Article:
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Yet in late March Congress passed, and Trump signed, the CARES Act, a huge spending bill that in important ways was just what America needed.

Now, the act was a “Christmas tree” bill, with something for almost everyone. Small businesses got loans that they could convert into grants if they used the money to maintain payrolls. Big businesses got loans, too. Most adults got stimulus checks, typically $1,200, in the hope that they would spend the money and hence support consumer demand.

But the really crucial element of the CARES Act was expanded aid to the unemployed. Benefits were expanded to people like gig workers who had previously fallen through the cracks, and everyone receiving benefits got an extra $600 a week.

This expansion of aid to the unemployed did double duty. It alleviated hardship, letting laid-off workers continue to pay rent and put food on the table. And it supported overall spending much more effectively than those stimulus checks, most of which were probably just saved.

Who deserves credit for this very good policy? A recent Times article describes Steven Mnuchin, the Treasury secretary, as the “architect” of the CARES Act and the bill as a “victory” for Trump. Actually, however, the crucial unemployment provisions were devised largely by Senator Ron Wyden, Democrat of Oregon, and the most you can say about Mnuchin and Trump is that they didn’t reject Democratic demands that these provisions be included.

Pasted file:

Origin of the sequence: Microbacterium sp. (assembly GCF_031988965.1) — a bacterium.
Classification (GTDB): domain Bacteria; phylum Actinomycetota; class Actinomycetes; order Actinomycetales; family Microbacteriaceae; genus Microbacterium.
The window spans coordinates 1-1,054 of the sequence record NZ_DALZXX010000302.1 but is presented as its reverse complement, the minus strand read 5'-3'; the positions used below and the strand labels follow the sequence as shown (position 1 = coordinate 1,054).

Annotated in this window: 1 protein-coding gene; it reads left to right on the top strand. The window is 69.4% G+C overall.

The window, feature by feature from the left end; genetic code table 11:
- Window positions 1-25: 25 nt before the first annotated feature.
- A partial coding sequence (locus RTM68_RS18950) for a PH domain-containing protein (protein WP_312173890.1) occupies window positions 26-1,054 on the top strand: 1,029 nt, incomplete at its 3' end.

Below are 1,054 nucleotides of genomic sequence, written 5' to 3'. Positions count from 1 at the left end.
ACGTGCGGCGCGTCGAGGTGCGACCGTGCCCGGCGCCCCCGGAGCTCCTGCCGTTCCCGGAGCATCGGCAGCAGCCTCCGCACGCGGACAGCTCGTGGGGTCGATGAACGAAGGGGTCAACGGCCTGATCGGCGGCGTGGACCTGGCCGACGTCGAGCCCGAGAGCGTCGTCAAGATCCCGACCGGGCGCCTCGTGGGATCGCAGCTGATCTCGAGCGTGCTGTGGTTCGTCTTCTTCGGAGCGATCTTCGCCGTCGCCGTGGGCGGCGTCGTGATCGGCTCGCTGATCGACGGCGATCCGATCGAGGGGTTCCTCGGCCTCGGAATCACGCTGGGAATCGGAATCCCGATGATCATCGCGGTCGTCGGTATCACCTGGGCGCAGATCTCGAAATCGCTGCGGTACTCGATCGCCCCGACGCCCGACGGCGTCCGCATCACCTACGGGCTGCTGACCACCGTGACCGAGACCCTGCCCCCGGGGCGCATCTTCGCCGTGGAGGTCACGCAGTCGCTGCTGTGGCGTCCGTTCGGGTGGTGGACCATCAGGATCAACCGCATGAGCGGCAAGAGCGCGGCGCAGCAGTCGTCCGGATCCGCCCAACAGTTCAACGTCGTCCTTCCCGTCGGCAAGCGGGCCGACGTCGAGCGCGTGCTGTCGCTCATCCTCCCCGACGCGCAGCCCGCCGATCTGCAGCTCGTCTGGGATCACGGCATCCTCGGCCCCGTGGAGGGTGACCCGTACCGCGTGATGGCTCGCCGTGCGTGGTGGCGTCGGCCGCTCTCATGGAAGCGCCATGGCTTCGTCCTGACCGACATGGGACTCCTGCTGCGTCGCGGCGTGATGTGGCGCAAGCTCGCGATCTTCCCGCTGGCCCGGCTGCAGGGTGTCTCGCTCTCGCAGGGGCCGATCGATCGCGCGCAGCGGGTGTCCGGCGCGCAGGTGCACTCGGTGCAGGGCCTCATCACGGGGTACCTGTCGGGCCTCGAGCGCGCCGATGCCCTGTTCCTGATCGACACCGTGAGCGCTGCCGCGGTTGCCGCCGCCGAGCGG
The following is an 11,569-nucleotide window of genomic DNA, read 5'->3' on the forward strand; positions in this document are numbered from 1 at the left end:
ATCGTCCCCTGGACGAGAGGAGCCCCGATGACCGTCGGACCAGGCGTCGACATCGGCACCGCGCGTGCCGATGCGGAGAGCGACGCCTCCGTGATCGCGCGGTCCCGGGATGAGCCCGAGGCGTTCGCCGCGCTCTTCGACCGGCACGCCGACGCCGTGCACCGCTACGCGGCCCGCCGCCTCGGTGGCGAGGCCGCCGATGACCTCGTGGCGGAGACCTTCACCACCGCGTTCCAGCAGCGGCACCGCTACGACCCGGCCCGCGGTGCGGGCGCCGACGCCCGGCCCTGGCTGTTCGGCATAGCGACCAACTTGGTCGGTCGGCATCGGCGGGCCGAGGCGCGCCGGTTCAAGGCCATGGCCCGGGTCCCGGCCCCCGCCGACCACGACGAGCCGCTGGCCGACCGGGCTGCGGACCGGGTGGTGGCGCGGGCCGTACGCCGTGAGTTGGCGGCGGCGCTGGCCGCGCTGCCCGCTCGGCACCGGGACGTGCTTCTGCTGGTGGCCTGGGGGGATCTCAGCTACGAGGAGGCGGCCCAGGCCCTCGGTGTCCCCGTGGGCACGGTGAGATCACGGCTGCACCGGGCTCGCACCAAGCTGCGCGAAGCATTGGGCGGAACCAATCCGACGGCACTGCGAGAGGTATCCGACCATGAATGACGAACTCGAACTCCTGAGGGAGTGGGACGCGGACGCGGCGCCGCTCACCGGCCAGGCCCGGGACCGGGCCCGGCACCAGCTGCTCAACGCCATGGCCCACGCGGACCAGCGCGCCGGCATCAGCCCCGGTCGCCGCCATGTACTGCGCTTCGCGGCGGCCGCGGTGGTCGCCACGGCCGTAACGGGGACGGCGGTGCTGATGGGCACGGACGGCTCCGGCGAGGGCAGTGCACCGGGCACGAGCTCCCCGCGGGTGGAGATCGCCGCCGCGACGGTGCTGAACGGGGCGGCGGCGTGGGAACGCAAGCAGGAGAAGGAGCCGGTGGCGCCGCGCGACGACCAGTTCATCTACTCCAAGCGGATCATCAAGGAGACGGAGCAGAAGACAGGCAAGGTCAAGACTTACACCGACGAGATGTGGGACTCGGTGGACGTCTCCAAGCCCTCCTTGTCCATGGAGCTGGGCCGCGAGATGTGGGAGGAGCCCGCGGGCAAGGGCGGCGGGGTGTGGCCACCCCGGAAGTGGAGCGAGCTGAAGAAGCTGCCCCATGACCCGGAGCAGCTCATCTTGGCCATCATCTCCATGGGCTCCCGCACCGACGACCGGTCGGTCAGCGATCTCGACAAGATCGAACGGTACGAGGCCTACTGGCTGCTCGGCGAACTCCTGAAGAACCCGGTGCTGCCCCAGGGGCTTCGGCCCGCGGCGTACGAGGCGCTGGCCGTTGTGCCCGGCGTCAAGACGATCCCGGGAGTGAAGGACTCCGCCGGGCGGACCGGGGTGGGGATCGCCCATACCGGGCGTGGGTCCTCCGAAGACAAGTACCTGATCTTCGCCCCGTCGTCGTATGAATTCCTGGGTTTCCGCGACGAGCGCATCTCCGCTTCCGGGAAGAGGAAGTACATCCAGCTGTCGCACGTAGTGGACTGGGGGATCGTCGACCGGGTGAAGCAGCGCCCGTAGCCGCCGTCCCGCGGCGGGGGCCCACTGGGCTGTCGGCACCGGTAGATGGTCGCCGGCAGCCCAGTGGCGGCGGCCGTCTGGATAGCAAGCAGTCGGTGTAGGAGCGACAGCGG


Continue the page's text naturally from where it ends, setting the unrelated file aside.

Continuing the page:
That’s something, I guess.

But Republicans hated that $600 supplement, insisting — with no evidence — that it discouraged workers from taking jobs. Trump appeared to agree, and — perhaps buoyed by rising stocks — encouraged Senate Republicans to take a hard line as key provisions of the CARES Act expired. And because Republicans refused to extend crisis aid, or make a good-faith counteroffer, the supplement expired a month ago, even though we’re still down 13 million jobs from where we were in February.



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